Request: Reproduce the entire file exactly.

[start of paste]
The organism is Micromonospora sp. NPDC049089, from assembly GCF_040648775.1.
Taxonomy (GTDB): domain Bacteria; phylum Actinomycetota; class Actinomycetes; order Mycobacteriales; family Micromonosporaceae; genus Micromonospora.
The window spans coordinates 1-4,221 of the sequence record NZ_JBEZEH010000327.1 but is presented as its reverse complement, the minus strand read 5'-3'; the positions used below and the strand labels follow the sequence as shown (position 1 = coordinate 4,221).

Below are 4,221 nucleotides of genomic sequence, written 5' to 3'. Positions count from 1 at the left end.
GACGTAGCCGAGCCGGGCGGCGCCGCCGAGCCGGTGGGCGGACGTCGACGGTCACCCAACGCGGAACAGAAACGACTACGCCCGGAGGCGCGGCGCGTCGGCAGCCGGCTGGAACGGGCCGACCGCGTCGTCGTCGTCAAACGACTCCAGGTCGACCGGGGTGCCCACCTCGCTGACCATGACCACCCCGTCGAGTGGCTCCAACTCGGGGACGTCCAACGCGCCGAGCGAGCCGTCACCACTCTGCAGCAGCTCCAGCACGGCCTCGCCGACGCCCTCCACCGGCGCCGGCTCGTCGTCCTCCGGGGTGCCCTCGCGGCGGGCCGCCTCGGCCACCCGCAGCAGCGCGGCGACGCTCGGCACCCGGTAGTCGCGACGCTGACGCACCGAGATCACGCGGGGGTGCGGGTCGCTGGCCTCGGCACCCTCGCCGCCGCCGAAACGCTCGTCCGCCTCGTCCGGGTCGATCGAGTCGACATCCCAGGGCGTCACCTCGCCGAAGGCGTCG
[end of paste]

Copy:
The organism is Micromonospora sp. NPDC049089, from assembly GCF_040648775.1.
Taxonomy (GTDB): domain Bacteria; phylum Actinomycetota; class Actinomycetes; order Mycobacteriales; family Micromonosporaceae; genus Micromonospora.
The window spans coordinates 1-4,221 of the sequence record NZ_JBEZEH010000327.1 but is presented as its reverse complement, the minus strand read 5'-3'; the positions used below and the strand labels follow the sequence as shown (position 1 = coordinate 4,221).

Below are 4,221 nucleotides of genomic sequence, written 5' to 3'. Positions count from 1 at the left end.
GACGTAGCCGAGCCGGGCGGCGCCGCCGAGCCGGTGGGCGGACGTCGACGGTCACCCAACGCGGAACAGAAACGACTACGCCCGGAGGCGCGGCGCGTCGGCAGCCGGCTGGAACGGGCCGACCGCGTCGTCGTCGTCAAACGACTCCAGGTCGACCGGGGTGCCCACCTCGCTGACCATGACCACCCCGTCGAGTGGCTCCAACTCGGGGACGTCCAACGCGCCGAGCGAGCCGTCACCACTCTGCAGCAGCTCCAGCACGGCCTCGCCGACGCCCTCCACCGGCGCCGGCTCGTCGTCCTCCGGGGTGCCCTCGCGGCGGGCCGCCTCGGCCACCCGCAGCAGCGCGGCGACGCTCGGCACCCGGTAGTCGCGACGCTGACGCACCGAGATCACGCGGGGGTGCGGGTCGCTGGCCTCGGCACCCTCGCCGCCGCCGAAACGCTCGTCCGCCTCGTCCGGGTCGATCGAGTCGACATCCCAGGGCGTCACCTCGCCGAAGGCGTCG